Monday Poem: Emma Neale’s ‘Called’





It is October in Dunedin.

Rhododendrons fan out flamenco skirts;

magnolias, magnanimous with their moon-cool glow,

light the path south so the sun stirs us early;

although the river, the creek boulders,

the city’s cinched green belt, still hold the cold

like an ice store’s packed down snow.


The days shiver with filaments

of ua kōwhai: soft rain that dampens paths,

shakes loose carpets of white stamens, yellow flowers

bruised and trodden like flimsy, foil cornets.

School holidays send out falling, silvery arcs

of children’s sky-flung laughter; our bodies drink it in

as if love’s parched ground sore needs this watering.


Yet the radio stays hunched in the kitchen corner,

hard grey clot in the light’s fine arteries

muttering its tense bulletins

and as if they sense this late spring still harbours

frost’s white wreck, or some despotic harm abroad

seeps too near, our sons more than anything want

their old games: secret codes, invisible ink, velvet cloaks;

hide ’n’ seek in public gardens’ clefts and coves—


and again, again, can we tell them again


the chapters of how they first appeared

in the long, blurred myths we are entangled in;

kingfisher-blue wells of their eyes a-gleam

as if they know how much all adults withhold.

They want us to go back deeper, to when

we both were star-spill, sea-flume, spirits,

only belatedly woman, man, climbing up from a shore

feathered in sand black and soft as ash,

driven by some gravid magnetism towards each other


in case we changed to birds, lizards, trees,

or back to sea-salt borne by wind;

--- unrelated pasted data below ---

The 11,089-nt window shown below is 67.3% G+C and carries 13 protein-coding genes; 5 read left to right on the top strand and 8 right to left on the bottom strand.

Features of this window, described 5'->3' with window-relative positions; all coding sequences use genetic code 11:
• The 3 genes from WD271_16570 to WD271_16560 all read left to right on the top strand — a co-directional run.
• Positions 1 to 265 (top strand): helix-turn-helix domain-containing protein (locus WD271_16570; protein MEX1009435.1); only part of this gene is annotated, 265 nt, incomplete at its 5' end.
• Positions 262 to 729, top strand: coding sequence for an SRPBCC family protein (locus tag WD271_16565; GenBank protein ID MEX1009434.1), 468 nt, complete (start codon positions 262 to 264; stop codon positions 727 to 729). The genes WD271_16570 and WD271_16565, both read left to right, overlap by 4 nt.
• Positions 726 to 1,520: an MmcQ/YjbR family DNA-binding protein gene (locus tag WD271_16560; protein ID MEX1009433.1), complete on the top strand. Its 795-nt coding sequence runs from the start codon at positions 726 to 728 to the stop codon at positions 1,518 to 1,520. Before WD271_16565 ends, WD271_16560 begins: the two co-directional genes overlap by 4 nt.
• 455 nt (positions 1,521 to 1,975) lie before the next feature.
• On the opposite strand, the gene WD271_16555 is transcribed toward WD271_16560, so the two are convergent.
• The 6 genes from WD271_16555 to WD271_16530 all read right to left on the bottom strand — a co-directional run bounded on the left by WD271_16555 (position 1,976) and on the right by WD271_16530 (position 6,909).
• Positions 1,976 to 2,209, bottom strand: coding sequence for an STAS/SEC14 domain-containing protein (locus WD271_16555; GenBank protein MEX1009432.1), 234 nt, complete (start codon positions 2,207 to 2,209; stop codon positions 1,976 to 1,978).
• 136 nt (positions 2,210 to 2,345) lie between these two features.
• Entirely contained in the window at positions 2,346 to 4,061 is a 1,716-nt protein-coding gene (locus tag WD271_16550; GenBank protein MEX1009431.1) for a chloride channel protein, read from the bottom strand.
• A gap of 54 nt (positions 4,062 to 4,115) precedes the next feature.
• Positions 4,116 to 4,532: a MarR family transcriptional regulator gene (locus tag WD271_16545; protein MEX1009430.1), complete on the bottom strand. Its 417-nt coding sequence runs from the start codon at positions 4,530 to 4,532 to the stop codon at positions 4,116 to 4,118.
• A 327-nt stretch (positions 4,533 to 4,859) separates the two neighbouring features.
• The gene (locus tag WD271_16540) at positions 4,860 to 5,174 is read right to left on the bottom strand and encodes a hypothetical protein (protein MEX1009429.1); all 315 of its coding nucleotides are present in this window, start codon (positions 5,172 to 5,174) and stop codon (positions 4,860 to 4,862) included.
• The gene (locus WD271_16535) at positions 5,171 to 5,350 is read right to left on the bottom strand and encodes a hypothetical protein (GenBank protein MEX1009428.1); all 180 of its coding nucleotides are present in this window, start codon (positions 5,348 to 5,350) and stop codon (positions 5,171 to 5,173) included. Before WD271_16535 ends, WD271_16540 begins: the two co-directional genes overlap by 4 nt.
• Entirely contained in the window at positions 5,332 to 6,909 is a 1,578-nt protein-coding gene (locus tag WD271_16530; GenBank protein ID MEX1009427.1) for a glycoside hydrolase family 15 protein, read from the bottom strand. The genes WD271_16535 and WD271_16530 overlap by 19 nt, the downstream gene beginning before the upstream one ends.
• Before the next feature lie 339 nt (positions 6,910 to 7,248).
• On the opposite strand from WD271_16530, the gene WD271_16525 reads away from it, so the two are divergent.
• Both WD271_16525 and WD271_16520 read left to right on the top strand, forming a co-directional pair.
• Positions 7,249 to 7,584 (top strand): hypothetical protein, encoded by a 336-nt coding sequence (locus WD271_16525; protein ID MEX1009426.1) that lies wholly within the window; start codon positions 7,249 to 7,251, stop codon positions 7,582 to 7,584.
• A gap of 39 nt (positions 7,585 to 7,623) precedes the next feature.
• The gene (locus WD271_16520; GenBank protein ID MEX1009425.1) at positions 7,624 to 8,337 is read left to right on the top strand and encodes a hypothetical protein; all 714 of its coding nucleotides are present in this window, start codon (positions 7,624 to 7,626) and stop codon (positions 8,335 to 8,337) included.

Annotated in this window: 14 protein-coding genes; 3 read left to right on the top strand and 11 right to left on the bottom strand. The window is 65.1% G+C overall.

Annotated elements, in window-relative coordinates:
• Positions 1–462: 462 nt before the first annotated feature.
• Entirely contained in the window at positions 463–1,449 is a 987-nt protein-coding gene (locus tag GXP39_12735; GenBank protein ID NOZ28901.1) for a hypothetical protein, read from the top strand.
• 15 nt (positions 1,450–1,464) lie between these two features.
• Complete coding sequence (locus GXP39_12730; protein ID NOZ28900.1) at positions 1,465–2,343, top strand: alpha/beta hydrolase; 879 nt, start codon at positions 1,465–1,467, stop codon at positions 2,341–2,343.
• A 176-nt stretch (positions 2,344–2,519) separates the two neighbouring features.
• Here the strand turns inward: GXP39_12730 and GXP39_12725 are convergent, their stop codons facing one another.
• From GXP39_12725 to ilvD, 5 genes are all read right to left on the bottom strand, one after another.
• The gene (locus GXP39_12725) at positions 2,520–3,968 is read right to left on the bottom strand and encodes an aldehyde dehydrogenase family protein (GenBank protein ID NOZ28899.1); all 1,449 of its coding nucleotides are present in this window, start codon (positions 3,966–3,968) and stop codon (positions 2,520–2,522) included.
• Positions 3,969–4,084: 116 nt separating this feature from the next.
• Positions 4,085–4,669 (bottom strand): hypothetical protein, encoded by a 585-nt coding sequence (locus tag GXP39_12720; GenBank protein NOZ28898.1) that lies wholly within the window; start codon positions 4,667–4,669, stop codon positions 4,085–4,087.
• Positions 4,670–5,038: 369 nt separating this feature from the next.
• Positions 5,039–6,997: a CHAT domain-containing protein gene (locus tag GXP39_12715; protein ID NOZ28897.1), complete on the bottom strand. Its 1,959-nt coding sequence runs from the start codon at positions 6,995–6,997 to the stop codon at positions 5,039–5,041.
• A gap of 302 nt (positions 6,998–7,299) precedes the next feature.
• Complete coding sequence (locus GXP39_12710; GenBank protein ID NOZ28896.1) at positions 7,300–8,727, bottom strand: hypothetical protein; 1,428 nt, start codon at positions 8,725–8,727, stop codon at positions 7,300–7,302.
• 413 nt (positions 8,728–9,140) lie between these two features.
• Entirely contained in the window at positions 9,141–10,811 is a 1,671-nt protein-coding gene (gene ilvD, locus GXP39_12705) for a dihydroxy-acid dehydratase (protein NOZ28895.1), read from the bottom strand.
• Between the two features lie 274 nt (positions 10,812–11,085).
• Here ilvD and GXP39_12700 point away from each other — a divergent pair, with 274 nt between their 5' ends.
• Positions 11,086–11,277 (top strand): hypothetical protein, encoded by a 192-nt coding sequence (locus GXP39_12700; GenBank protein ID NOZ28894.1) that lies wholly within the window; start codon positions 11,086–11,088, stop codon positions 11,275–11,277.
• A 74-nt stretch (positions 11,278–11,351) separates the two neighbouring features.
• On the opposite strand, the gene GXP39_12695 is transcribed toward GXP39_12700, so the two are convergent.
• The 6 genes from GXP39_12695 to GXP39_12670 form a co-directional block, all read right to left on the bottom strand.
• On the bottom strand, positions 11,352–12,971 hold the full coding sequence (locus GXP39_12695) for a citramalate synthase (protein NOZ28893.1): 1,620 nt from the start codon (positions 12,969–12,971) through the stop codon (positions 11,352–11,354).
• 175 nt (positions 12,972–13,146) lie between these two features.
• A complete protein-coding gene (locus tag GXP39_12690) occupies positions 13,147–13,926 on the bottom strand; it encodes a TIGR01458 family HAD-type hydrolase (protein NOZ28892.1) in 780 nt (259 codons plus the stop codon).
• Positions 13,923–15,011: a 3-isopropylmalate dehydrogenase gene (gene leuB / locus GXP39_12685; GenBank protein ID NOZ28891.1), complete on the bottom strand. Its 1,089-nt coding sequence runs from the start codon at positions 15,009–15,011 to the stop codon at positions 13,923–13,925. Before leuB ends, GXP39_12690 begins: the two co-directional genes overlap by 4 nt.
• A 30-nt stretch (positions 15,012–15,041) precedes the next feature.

an urge clear as hunger coursing the cells’ deep helix

to complete this alteration, half bury and re-germinate

the fleet molecules of self, so we could run our mortal hands

the right, kind way along the children’s plush skins,

learn, pulse on pulse, their true, human names.

Yes, we must go back and back; as if to swear

even to this dread epoch’s wild, original innocence.


©Emma Neale


Emma Neale received the inaugural NZSA/Janet Frame Memorial Award, the Kathleen Grattan Award for an unpublished poetry manuscript (The Truth Garden), the University of Otago Burns Fellowship and the NZSA/Beatson Fellowship. Her poetry has been shortlisted for the Sarah Broom Poetry Award and the Bridport Poetry Prize, and her poetry collection, Tender Machines, was long-listed in the 2016 Ockham New Zealand Book Awards. Her novel, Billy Bird, was short-listed for the Acorn Prize in the 2017 Ockham New Zealand Book Awards and long-listed for the International Dublin Literary Award. She is the current editor of Landfall.






2 thoughts on “Monday Poem: Emma Neale’s ‘Called’

  1. Pingback: NZ Poetry Shelf | Emma Neale

    1. Paula Green Post author

      Thanks Emma. I love doing the blog but to make it work I don’t accept submissions! I have rebooted it this year with some new features but decided the easy way to run with the least stress is if I do most of the work! With the occasional invites to other writers.



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